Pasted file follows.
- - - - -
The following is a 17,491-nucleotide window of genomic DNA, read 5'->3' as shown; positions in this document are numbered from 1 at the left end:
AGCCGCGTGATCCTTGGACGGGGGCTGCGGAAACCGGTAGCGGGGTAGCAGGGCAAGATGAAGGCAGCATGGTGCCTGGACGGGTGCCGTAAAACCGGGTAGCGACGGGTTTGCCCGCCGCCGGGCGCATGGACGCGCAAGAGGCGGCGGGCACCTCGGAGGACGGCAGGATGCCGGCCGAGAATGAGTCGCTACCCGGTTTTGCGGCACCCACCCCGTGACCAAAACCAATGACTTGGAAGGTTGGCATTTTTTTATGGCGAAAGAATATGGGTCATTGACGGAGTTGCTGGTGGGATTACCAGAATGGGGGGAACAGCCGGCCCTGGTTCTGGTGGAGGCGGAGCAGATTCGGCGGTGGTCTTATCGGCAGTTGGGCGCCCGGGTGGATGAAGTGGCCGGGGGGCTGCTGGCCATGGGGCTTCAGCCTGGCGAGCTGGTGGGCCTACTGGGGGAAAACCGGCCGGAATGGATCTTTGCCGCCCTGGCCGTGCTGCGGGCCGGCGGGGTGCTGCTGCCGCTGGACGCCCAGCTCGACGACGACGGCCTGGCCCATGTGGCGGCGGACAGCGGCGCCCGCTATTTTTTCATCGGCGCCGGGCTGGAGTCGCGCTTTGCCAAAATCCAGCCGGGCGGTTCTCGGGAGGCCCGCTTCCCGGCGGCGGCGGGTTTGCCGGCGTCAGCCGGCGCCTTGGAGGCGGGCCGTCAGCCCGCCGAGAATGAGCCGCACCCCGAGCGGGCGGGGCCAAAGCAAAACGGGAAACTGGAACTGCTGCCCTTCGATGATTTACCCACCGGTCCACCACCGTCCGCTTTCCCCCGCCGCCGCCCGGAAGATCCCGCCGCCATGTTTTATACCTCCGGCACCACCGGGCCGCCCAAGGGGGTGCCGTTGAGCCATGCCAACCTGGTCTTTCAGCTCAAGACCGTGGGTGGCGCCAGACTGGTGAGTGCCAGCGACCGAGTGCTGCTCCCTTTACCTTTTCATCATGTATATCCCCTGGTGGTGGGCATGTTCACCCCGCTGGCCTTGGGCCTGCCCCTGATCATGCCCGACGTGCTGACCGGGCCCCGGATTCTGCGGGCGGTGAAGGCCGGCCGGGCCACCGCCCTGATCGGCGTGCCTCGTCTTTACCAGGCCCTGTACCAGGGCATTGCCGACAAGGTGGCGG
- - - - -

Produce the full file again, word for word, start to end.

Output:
The following is a 17,491-nucleotide window of genomic DNA, read 5'->3' as shown; positions in this document are numbered from 1 at the left end:
AGCCGCGTGATCCTTGGACGGGGGCTGCGGAAACCGGTAGCGGGGTAGCAGGGCAAGATGAAGGCAGCATGGTGCCTGGACGGGTGCCGTAAAACCGGGTAGCGACGGGTTTGCCCGCCGCCGGGCGCATGGACGCGCAAGAGGCGGCGGGCACCTCGGAGGACGGCAGGATGCCGGCCGAGAATGAGTCGCTACCCGGTTTTGCGGCACCCACCCCGTGACCAAAACCAATGACTTGGAAGGTTGGCATTTTTTTATGGCGAAAGAATATGGGTCATTGACGGAGTTGCTGGTGGGATTACCAGAATGGGGGGAACAGCCGGCCCTGGTTCTGGTGGAGGCGGAGCAGATTCGGCGGTGGTCTTATCGGCAGTTGGGCGCCCGGGTGGATGAAGTGGCCGGGGGGCTGCTGGCCATGGGGCTTCAGCCTGGCGAGCTGGTGGGCCTACTGGGGGAAAACCGGCCGGAATGGATCTTTGCCGCCCTGGCCGTGCTGCGGGCCGGCGGGGTGCTGCTGCCGCTGGACGCCCAGCTCGACGACGACGGCCTGGCCCATGTGGCGGCGGACAGCGGCGCCCGCTATTTTTTCATCGGCGCCGGGCTGGAGTCGCGCTTTGCCAAAATCCAGCCGGGCGGTTCTCGGGAGGCCCGCTTCCCGGCGGCGGCGGGTTTGCCGGCGTCAGCCGGCGCCTTGGAGGCGGGCCGTCAGCCCGCCGAGAATGAGCCGCACCCCGAGCGGGCGGGGCCAAAGCAAAACGGGAAACTGGAACTGCTGCCCTTCGATGATTTACCCACCGGTCCACCACCGTCCGCTTTCCCCCGCCGCCGCCCGGAAGATCCCGCCGCCATGTTTTATACCTCCGGCACCACCGGGCCGCCCAAGGGGGTGCCGTTGAGCCATGCCAACCTGGTCTTTCAGCTCAAGACCGTGGGTGGCGCCAGACTGGTGAGTGCCAGCGACCGAGTGCTGCTCCCTTTACCTTTTCATCATGTATATCCCCTGGTGGTGGGCATGTTCACCCCGCTGGCCTTGGGCCTGCCCCTGATCATGCCCGACGTGCTGACCGGGCCCCGGATTCTGCGGGCGGTGAAGGCCGGCCGGGCCACCGCCCTGATCGGCGTGCCTCGTCTTTACCAGGCCCTGTACCAGGGCATTGCCGACAAGGTGGCGG